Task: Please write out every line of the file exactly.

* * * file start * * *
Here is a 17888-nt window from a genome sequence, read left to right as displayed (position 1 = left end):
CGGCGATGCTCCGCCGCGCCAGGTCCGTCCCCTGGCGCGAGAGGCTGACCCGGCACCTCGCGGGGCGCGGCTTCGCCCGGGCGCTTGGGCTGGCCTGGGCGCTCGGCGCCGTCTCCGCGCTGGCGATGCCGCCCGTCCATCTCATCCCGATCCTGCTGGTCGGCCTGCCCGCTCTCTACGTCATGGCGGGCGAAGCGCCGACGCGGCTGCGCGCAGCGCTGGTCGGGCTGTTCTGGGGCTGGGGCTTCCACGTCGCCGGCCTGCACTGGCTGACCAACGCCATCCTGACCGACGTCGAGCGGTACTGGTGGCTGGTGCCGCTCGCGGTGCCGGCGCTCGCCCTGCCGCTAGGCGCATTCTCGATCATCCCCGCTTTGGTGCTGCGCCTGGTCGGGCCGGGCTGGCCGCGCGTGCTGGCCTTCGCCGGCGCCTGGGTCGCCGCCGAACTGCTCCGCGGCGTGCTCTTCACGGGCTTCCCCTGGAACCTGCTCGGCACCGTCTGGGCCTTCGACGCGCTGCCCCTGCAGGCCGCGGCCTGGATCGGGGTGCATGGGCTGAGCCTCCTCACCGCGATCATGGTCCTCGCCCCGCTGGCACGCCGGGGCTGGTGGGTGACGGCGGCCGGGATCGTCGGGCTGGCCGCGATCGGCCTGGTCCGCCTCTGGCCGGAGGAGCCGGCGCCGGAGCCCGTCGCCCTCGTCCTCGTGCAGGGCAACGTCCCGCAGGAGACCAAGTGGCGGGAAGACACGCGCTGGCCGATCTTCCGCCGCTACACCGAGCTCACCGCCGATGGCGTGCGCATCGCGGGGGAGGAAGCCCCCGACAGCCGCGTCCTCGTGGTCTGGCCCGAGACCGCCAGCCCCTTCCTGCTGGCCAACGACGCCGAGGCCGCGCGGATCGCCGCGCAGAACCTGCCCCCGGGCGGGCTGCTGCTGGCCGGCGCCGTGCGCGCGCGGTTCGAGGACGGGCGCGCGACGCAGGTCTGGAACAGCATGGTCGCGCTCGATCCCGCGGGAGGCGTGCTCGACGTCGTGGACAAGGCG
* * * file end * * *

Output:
Here is a 17888-nt window from a genome sequence, read left to right as displayed (position 1 = left end):
CGGCGATGCTCCGCCGCGCCAGGTCCGTCCCCTGGCGCGAGAGGCTGACCCGGCACCTCGCGGGGCGCGGCTTCGCCCGGGCGCTTGGGCTGGCCTGGGCGCTCGGCGCCGTCTCCGCGCTGGCGATGCCGCCCGTCCATCTCATCCCGATCCTGCTGGTCGGCCTGCCCGCTCTCTACGTCATGGCGGGCGAAGCGCCGACGCGGCTGCGCGCAGCGCTGGTCGGGCTGTTCTGGGGCTGGGGCTTCCACGTCGCCGGCCTGCACTGGCTGACCAACGCCATCCTGACCGACGTCGAGCGGTACTGGTGGCTGGTGCCGCTCGCGGTGCCGGCGCTCGCCCTGCCGCTAGGCGCATTCTCGATCATCCCCGCTTTGGTGCTGCGCCTGGTCGGGCCGGGCTGGCCGCGCGTGCTGGCCTTCGCCGGCGCCTGGGTCGCCGCCGAACTGCTCCGCGGCGTGCTCTTCACGGGCTTCCCCTGGAACCTGCTCGGCACCGTCTGGGCCTTCGACGCGCTGCCCCTGCAGGCCGCGGCCTGGATCGGGGTGCATGGGCTGAGCCTCCTCACCGCGATCATGGTCCTCGCCCCGCTGGCACGCCGGGGCTGGTGGGTGACGGCGGCCGGGATCGTCGGGCTGGCCGCGATCGGCCTGGTCCGCCTCTGGCCGGAGGAGCCGGCGCCGGAGCCCGTCGCCCTCGTCCTCGTGCAGGGCAACGTCCCGCAGGAGACCAAGTGGCGGGAAGACACGCGCTGGCCGATCTTCCGCCGCTACACCGAGCTCACCGCCGATGGCGTGCGCATCGCGGGGGAGGAAGCCCCCGACAGCCGCGTCCTCGTGGTCTGGCCCGAGACCGCCAGCCCCTTCCTGCTGGCCAACGACGCCGAGGCCGCGCGGATCGCCGCGCAGAACCTGCCCCCGGGCGGGCTGCTGCTGGCCGGCGCCGTGCGCGCGCGGTTCGAGGACGGGCGCGCGACGCAGGTCTGGAACAGCATGGTCGCGCTCGATCCCGCGGGAGGCGTGCTCGACGTCGTGGACAAGGCG